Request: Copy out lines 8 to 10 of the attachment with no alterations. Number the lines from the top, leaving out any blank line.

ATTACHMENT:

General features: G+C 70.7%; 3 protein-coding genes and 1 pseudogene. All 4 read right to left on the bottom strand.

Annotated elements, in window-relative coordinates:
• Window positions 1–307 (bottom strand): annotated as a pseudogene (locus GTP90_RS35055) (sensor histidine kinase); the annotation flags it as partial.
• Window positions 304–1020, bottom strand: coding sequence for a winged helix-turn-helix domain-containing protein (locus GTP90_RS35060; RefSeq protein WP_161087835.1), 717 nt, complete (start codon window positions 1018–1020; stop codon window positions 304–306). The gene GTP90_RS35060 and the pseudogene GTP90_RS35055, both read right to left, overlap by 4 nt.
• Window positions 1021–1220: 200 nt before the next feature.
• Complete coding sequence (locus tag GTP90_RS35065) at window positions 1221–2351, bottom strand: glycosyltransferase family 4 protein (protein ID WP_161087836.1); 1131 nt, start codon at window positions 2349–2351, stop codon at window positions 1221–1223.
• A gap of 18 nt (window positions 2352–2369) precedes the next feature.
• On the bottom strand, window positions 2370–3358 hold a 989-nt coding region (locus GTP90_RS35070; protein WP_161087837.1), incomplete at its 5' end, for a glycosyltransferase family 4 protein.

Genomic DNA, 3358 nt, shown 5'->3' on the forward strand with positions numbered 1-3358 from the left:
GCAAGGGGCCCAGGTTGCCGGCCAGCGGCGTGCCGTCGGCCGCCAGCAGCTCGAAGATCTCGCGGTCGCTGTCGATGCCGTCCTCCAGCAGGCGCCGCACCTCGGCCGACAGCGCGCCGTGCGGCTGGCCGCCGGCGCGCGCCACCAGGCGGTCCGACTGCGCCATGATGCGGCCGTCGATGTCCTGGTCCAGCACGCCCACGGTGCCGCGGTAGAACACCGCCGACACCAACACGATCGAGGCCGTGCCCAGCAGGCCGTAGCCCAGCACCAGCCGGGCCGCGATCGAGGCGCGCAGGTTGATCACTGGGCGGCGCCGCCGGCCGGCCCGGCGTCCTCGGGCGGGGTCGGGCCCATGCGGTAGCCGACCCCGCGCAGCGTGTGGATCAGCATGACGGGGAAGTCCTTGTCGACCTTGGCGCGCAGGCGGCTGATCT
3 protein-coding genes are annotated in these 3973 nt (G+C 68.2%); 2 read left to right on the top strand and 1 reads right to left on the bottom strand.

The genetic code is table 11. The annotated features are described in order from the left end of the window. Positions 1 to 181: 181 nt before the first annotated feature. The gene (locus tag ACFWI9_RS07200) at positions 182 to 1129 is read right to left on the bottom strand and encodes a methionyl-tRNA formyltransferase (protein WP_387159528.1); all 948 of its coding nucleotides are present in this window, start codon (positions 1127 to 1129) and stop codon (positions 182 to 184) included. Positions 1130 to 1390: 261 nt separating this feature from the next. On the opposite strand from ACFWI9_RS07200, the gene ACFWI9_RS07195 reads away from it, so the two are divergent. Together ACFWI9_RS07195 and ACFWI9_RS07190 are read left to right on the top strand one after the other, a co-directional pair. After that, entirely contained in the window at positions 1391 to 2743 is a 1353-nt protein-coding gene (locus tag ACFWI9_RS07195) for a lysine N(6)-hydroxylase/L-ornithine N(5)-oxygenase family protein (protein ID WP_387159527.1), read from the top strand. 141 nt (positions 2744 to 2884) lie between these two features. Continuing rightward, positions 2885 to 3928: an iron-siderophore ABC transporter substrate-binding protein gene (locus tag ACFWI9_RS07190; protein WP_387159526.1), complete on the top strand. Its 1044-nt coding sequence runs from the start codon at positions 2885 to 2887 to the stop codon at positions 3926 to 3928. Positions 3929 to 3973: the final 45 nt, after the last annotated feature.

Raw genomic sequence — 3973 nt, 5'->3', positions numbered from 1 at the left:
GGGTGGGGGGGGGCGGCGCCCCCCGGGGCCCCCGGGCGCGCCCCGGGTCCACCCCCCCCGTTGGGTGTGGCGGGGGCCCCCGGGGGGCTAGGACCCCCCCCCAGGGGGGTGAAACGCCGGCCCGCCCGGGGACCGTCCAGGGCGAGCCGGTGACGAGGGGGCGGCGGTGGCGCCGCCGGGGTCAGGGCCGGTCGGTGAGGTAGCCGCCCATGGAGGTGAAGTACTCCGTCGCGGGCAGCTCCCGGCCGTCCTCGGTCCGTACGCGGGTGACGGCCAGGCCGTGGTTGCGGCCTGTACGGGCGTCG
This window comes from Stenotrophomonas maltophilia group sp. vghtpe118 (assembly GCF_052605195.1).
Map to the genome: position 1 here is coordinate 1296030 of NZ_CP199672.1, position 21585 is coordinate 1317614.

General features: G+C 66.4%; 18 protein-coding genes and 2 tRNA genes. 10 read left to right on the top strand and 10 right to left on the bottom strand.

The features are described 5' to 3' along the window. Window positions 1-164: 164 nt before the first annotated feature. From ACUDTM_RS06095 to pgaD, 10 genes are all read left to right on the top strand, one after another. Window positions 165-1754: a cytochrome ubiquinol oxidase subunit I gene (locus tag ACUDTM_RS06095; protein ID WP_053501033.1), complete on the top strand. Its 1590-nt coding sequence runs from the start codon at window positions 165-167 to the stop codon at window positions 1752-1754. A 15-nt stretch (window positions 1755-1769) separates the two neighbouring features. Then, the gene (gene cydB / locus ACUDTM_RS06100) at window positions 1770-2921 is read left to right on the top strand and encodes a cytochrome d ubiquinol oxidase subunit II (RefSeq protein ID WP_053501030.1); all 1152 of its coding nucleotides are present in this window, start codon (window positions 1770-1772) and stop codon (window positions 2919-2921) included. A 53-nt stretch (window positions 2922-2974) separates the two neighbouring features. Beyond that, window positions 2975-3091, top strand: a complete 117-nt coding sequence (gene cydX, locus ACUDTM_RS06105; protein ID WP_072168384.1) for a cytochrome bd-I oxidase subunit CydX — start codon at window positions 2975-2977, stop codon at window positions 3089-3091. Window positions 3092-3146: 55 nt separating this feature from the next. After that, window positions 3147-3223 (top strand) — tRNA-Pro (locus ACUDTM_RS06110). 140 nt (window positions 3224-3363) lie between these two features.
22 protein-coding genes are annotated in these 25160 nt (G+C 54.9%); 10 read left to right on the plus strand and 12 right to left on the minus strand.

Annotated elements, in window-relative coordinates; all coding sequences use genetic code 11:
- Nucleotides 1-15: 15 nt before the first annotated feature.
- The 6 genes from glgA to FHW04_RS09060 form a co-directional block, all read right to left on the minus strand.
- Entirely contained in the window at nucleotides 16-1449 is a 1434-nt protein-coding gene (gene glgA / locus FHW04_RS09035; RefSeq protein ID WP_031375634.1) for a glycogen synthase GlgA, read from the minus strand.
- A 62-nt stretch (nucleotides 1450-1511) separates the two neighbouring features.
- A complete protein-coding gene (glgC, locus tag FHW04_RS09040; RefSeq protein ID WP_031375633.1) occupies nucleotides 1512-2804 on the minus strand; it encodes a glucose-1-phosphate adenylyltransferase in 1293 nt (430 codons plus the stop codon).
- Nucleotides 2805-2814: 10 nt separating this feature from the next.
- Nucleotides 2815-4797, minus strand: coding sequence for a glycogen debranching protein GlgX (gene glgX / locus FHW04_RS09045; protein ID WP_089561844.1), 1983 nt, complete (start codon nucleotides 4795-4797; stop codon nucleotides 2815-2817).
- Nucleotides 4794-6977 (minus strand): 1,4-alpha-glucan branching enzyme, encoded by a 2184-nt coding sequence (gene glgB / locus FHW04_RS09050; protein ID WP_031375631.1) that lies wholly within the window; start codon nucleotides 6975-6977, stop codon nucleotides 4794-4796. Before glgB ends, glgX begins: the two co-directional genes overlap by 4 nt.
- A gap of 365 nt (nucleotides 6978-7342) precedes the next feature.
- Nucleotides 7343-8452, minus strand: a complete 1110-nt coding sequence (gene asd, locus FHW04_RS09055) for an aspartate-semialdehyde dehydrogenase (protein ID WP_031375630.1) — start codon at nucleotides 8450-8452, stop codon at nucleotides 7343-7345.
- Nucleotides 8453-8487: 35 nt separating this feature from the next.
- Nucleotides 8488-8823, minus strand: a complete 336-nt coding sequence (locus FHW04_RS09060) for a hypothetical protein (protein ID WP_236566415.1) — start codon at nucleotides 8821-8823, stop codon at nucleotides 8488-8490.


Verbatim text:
• On the bottom strand, window positions 2370–3358 hold a 989-nt coding region (locus GTP90_RS35070; protein WP_161087837.1), incomplete at its 5' end, for a glycosyltransferase family 4 protein.

Genomic DNA, 3358 nt, shown 5'->3' on the forward strand with positions numbered 1-3358 from the left:
GCAAGGGGCCCAGGTTGCCGGCCAGCGGCGTGCCGTCGGCCGCCAGCAGCTCGAAGATCTCGCGGTCGCTGTCGATGCCGTCCTCCAGCAGGCGCCGCACCTCGGCCGACAGCGCGCCGTGCGGCTGGCCGCCGGCGCGCGCCACCAGGCGGTCCGACTGCGCCATGATGCGGCCGTCGATGTCCTGGTCCAGCACGCCCACGGTGCCGCGGTAGAACACCGCCGACACCAACACGATCGAGGCCGTGCCCAGCAGGCCGTAGCCCAGCACCAGCCGGGCCGCGATCGAGGCGCGCAGGTTGATCACTGGGCGGCGCCGCCGGCCGGCCCGGCGTCCTCGGGCGGGGTCGGGCCCATGCGGTAGCCGACCCCGCGCAGCGTGTGGATCAGCATGACGGGGAAGTCCTTGTCGACCTTGGCGCGCAGGCGGCTGATCT